Cooking is something I love to do. Time is precious with three small children but if the conditions are right, then I find it very therapeutic. I love following a cookbook recipe and Ottolenghi would be my go-to.

I was SO DRIVEN; surrounded by friends getting married and having children, I was single and heading off again to another obscure part of the country to look at yet ANOTHER FACTORY.

There are many fellow creators I admire. My friend Collete Laxton, who co-founded The Inkey List is a wonder woman. Whitney Bromberg Hawkins, the founder of FLOWERBX, has created an incredible brand. I always admire women who have successfully combined creativity and commerce.

I have an attachment to a special piece of furniture. My other half Joby built us a kitchen dresser and it’s beautiful. It reminds me of Ireland and my family there. It’s a place to put the things we love – flowers, the children’s drawings, candles at dinner. It’s a beautiful but also practical thing that is a total extension of our family.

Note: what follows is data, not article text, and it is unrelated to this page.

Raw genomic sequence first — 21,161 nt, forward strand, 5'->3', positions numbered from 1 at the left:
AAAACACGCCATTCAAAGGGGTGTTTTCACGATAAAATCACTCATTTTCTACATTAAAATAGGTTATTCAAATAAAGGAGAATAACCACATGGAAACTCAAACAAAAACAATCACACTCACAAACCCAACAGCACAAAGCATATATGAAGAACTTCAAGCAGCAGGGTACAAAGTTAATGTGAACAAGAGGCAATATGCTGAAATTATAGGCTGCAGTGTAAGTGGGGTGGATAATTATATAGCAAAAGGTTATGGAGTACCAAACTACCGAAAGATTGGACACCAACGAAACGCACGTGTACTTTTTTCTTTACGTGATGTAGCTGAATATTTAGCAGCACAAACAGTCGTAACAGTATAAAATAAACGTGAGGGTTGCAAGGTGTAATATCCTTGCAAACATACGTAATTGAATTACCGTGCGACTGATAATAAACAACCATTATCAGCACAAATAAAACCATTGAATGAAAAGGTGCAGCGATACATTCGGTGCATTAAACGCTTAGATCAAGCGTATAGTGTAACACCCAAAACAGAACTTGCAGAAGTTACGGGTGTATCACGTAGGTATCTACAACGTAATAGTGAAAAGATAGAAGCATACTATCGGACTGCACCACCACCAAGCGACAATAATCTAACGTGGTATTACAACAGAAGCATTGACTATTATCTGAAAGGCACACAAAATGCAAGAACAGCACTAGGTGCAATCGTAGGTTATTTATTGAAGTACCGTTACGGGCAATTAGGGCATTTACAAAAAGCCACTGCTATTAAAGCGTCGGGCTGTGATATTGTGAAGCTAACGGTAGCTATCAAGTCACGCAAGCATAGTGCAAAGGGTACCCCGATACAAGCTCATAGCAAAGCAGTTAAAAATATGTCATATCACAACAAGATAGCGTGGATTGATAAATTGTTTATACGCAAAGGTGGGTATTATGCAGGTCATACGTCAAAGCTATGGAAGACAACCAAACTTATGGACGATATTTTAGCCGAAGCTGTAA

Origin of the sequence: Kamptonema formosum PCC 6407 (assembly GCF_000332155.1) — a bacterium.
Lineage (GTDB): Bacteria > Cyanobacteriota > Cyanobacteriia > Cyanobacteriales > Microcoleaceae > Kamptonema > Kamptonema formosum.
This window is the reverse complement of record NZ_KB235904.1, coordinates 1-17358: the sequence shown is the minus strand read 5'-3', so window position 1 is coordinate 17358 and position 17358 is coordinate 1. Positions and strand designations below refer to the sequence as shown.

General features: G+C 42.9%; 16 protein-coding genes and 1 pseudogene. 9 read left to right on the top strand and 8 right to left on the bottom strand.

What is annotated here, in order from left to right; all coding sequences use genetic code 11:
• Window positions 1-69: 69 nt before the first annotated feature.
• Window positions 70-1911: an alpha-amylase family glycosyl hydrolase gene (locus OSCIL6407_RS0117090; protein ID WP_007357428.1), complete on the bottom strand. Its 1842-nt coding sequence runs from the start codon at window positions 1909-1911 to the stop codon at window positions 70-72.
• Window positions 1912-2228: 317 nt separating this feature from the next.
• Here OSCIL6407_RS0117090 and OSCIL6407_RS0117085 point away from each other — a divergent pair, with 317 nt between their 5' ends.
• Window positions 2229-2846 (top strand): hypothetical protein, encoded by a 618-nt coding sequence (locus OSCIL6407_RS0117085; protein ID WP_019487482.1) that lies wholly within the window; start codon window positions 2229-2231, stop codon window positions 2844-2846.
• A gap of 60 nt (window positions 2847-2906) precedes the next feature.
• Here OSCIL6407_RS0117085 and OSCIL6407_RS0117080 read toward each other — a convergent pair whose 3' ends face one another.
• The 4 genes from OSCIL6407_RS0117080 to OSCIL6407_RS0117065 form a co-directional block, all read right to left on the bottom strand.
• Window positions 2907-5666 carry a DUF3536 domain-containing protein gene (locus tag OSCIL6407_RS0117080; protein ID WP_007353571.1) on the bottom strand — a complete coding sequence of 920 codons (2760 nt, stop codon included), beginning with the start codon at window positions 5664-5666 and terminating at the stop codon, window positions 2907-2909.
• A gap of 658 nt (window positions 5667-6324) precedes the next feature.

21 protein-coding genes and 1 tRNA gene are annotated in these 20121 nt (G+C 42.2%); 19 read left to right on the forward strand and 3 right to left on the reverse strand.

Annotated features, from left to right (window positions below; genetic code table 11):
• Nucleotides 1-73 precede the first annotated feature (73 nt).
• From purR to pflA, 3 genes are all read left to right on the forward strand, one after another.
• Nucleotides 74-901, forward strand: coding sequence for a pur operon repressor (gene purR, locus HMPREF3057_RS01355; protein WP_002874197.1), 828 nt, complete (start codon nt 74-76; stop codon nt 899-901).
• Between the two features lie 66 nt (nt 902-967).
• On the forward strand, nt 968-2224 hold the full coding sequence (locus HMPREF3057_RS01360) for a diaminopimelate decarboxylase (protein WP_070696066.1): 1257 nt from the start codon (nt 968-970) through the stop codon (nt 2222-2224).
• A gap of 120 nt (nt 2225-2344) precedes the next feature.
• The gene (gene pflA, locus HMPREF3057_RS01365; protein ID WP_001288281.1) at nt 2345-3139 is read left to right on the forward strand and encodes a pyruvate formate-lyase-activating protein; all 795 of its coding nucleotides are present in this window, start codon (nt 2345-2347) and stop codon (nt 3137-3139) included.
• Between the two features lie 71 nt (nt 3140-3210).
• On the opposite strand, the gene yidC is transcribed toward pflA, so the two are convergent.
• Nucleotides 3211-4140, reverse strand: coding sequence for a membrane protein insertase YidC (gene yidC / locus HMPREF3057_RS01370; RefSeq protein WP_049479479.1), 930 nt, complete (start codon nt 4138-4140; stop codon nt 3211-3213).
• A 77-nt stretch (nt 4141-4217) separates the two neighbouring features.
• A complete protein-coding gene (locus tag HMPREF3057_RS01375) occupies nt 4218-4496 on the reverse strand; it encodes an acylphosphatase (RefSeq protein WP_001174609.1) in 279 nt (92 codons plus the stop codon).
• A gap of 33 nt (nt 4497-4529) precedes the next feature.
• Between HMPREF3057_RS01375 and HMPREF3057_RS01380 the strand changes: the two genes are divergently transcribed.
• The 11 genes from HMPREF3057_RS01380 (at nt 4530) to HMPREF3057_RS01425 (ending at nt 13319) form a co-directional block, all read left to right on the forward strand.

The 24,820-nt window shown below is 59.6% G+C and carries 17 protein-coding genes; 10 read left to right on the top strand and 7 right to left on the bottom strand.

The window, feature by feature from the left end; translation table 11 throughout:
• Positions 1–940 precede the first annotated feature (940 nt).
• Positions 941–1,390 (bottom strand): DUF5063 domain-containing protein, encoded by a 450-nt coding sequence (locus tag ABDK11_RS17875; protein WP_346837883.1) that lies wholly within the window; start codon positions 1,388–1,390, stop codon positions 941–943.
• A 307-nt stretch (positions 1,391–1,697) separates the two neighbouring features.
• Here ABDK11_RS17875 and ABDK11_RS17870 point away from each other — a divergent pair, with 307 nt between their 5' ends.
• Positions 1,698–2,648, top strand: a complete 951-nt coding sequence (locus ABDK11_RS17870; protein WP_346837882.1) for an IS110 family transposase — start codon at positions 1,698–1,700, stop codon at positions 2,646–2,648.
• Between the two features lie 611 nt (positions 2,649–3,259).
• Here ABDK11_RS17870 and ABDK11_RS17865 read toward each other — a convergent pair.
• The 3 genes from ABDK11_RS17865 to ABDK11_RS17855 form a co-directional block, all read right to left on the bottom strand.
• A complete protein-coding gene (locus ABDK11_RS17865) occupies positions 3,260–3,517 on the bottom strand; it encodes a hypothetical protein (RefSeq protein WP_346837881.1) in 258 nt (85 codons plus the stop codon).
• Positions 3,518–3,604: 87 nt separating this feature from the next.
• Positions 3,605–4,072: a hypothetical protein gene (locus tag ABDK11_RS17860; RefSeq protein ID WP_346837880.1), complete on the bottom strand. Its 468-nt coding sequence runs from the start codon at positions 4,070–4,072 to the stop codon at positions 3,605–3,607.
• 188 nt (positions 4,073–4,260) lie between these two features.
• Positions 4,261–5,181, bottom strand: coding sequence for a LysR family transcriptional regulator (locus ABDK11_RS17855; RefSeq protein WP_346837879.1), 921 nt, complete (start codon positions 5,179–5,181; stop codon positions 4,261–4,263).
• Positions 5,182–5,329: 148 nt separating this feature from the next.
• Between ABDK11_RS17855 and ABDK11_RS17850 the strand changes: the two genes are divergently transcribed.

I will never tire of Ireland. My family are all from the southwest coast and there is something so inspiring about the place. We go back for a month every summer, and it really grounds and resets me. It just puts my priorities back in the right order.

Life is a juggle. We have three young daughters, all under ten, and two businesses between us. The only way we’ve been able to make it work is by working for ourselves and sharing the parental load. The flexibility allows us to create our own rhythm, mostly working very late at night to keep all the plates spinning. Not always successfully, of course, and there have to be compromises as you can’t be a full-time mother and a full-time businesswoman at the same time, but I have always wanted a big family and I will never regret being at home for their childhood. The business has grown beyond our expectations for the last two years, so I’m interested to see how things develop when our children are all in school and I have more time again.

Visit ToriMurphy.com